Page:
DA's honeymoon is over: WCape becomes new ground zero
The Western Cape is destined to be one of the major battlegrounds as the ANC and the DA face off for control
The launch of the ANC’s election campaign in the Western Cape over a year ahead of the 2019 polls is an indicator that the province is destined to be one of the major battlegrounds as the country’s two biggest political parties face off for control.
While the ANC took its foot off the gas in the Western Cape in the 2014 national elections and the 2016 local government elections, its elections head, Fikile Mbalula, this week announced the party’s ambitions to win back the province next year.
Former Western Cape premier Ebrahim Rasool, who will head the ANC’s campaign in the province, warned the DA that “your honeymoon is over”.
“The ANC’s renewal has coincided with the DA’s implosion,” said Rasool.
There is some truth in this and it is timeous for the ANC to bolt out of the starting gates now.There has been somewhat of a reversal of fortunes in the ANC and DA since the 2016 local government elections.
While the ANC was on a downward trajectory then, mostly through the scandal-plagued and ruinous tenure of former president Jacob Zuma, the party is enjoying a surge of goodwill under the new President Cyril Ramaphosa.
On the other hand, while the DA in 2016 looked to be gearing up to be the lead partner in a coalition government, it has squandered its opportunity to work with other parties.The DA has proved to be clumsy in managing relations with other parties in some of the metros it now runs. This makes the prospect of multiparty governments led by the DA at national level and in some battleground provinces difficult.
The DA’s major problem appears to be management of perceptions, including that it exists to protect white minority interests and that it is tolerant of racism, even within its own ranks.
The DA’s internal politics have led to reputational damage that it seemingly has no strategy to counter.
DA leader Mmusi Maimane appears to be under the thumb of his (white) subordinates, and the party’s handling of the disciplinary procedures against Western Cape Premier Helen Zille and Cape Town mayor Patricia de Lille smacks of double standards.Zille’s views on colonialism and conduct on social media have turned out to be a repellent to black voters, yet the DA is seemingly unable to rein her in, despite suspending her and forcing her to apologise.
The fact that Zille is still able to stir controversy on the issue of colonialism, even up to this week, has proved perceptions to be true that she is invincible and enjoys special protection in the party’s higher echelons.
Attempts by the DA to “wash its hands of Zille” are cosmetic as she is still wreaking havoc attributed to the party.
In stark contrast, the DA appears to be petty and vindictive in its campaign to sideline and ultimately oust De Lille. The DA’s crusade against De Lille has earned her sympathy and support outside the party, and it seems possible that she might reinvent herself politically on the basis of how she has been treated.
The DA ought to have learnt from the ANC’s handling of Julius Malema’s disciplinary process that it is not advisable to create political martyrs of those you kick to the curb.But there are other factors that will impact on how parties campaign for next year’s elections.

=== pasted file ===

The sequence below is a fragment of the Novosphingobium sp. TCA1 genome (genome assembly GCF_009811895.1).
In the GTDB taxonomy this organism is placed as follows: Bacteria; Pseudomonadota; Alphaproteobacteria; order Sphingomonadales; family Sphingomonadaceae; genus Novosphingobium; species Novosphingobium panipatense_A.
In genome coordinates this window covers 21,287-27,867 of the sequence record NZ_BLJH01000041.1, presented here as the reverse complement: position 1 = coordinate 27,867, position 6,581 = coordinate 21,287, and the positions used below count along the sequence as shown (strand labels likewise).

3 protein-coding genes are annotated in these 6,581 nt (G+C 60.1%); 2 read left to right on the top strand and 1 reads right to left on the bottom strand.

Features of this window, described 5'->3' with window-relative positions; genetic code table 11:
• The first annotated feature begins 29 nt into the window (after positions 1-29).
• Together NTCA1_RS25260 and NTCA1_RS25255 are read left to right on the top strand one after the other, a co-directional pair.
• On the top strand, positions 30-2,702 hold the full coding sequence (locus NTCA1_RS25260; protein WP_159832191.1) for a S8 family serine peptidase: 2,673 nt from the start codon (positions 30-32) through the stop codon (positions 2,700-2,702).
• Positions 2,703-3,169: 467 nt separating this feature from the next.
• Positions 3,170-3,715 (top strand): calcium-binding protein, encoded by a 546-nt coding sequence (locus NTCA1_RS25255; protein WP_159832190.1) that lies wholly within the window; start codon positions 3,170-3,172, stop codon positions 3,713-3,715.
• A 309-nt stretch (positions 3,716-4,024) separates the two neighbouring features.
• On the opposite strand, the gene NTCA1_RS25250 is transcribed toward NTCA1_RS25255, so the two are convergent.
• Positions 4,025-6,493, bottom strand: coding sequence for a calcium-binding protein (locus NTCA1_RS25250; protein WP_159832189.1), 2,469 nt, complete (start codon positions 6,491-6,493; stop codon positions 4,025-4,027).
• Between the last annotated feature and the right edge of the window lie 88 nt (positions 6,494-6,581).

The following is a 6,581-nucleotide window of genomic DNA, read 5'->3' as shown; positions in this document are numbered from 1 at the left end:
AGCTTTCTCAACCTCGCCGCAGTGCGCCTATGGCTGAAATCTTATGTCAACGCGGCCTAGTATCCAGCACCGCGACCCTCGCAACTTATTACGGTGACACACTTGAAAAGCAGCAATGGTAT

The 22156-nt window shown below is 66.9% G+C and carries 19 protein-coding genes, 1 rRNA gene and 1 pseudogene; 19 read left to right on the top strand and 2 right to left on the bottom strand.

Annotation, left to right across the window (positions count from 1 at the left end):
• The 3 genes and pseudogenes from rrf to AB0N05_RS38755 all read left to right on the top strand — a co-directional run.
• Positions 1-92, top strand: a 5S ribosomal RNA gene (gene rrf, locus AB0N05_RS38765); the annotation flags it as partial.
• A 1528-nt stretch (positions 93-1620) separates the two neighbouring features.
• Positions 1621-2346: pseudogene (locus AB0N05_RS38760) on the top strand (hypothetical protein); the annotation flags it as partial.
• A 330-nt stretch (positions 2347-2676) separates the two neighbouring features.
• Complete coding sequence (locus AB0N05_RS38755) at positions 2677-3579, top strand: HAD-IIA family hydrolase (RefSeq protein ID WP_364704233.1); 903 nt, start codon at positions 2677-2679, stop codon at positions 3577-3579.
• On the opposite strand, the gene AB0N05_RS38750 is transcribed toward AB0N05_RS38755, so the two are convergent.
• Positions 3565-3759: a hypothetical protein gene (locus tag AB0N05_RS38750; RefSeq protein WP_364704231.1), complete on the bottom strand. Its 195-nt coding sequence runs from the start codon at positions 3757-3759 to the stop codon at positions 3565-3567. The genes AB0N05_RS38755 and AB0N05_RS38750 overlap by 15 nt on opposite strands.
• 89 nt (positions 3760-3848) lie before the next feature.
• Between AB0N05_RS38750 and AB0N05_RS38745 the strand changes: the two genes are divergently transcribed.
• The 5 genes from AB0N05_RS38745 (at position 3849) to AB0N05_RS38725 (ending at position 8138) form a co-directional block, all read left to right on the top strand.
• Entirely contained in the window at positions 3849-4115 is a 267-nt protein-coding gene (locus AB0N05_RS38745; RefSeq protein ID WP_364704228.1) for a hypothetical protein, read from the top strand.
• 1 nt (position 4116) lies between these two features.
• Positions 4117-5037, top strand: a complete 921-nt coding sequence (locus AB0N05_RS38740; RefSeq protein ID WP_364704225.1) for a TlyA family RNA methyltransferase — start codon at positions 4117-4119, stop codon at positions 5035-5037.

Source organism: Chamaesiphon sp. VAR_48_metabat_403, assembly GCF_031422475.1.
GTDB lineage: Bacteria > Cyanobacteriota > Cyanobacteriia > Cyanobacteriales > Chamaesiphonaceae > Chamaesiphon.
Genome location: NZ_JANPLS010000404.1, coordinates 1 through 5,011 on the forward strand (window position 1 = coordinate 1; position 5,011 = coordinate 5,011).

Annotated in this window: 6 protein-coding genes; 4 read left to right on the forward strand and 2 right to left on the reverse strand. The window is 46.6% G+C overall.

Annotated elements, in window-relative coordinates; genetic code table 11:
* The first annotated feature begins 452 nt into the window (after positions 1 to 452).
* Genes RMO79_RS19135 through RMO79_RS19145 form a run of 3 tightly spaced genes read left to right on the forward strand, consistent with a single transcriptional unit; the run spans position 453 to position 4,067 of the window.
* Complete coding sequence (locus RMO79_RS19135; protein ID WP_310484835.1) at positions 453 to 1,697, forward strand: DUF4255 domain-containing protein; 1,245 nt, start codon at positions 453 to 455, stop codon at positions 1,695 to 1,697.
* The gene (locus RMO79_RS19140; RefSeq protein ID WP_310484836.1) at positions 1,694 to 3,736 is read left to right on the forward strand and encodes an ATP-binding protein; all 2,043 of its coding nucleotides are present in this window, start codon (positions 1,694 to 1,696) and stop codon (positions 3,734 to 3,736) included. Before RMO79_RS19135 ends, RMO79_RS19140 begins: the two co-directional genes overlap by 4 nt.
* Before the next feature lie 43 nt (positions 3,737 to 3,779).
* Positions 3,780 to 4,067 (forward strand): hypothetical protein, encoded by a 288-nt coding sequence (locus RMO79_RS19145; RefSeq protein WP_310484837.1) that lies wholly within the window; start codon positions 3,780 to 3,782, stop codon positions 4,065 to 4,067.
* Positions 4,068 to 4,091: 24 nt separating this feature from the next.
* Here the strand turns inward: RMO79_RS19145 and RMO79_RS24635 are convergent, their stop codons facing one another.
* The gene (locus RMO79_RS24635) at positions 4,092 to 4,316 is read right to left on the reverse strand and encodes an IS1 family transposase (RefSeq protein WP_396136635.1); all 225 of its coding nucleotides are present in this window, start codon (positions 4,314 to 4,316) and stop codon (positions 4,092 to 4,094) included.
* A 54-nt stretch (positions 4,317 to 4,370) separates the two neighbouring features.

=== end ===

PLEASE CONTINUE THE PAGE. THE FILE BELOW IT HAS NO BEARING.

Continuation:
The ejection of Zuma from office removed a major talking point from the political discourse.
There are new issues that all the parties must contend with, and the Western Cape, due to the stark inequalities between the rich and the poor, is likely to be ground zero.
The land issue will be a massive hot potato.
The EFF already owns it and is happily leading the conversation. Despite the ANC having a formal resolution on the matter, it is battling to articulate where it stands exactly.The DA’s opposition to a constitutional amendment to allow for land expropriation without compensation has set it on a collision course with the EFF and ANC. The EFF has shown it is willing to use the land question as a weapon against its opponents, although its intention to punish the DA in Nelson Mandela Bay has not been successful.
The process to amend the constitution, if the ANC puts its money where its mouth is, is likely to intersect with the election campaign, meaning that the EFF’s conflict with the DA will escalate.
It remains to be seen whether Maimane has the stomach to go head to head with Malema.
Management of the water crisis in the Western Cape is another issue that has not previously been in the mix. The ANC has realised that it can maximise on the fact that the DA failed to prepare for Cape Town running out of water and that, for the foreseeable future, residents will continue to pay the price.
“People in the Western Cape have said that the ANC has ignored their cries when it comes to the water crisis. The disallocation of resources from the poor to rich areas is a serious social hazard,” Mbalula said this week.
The ANC has also identified race as a campaign issue.
“Black and coloured people must feel like they belong in the province. There is a catastrophe that has pitted races against one another,” Mbalula said.
The DA’s failure to transform itself and inability to tackle racism will cost it but it remains to be seen whether this will serve to benefit the ANC.
The ANC in the Western Cape has been paralysed by weak leadership and factional battles. The fact that it had to trundle out Rasool again, after he was removed in the face of scandal, means that the ANC has been unable to attract fresh blood or foster strong new leaders.
All this makes for a fiery cocktail in the Western Cape once the 2019 elections campaign blasts off.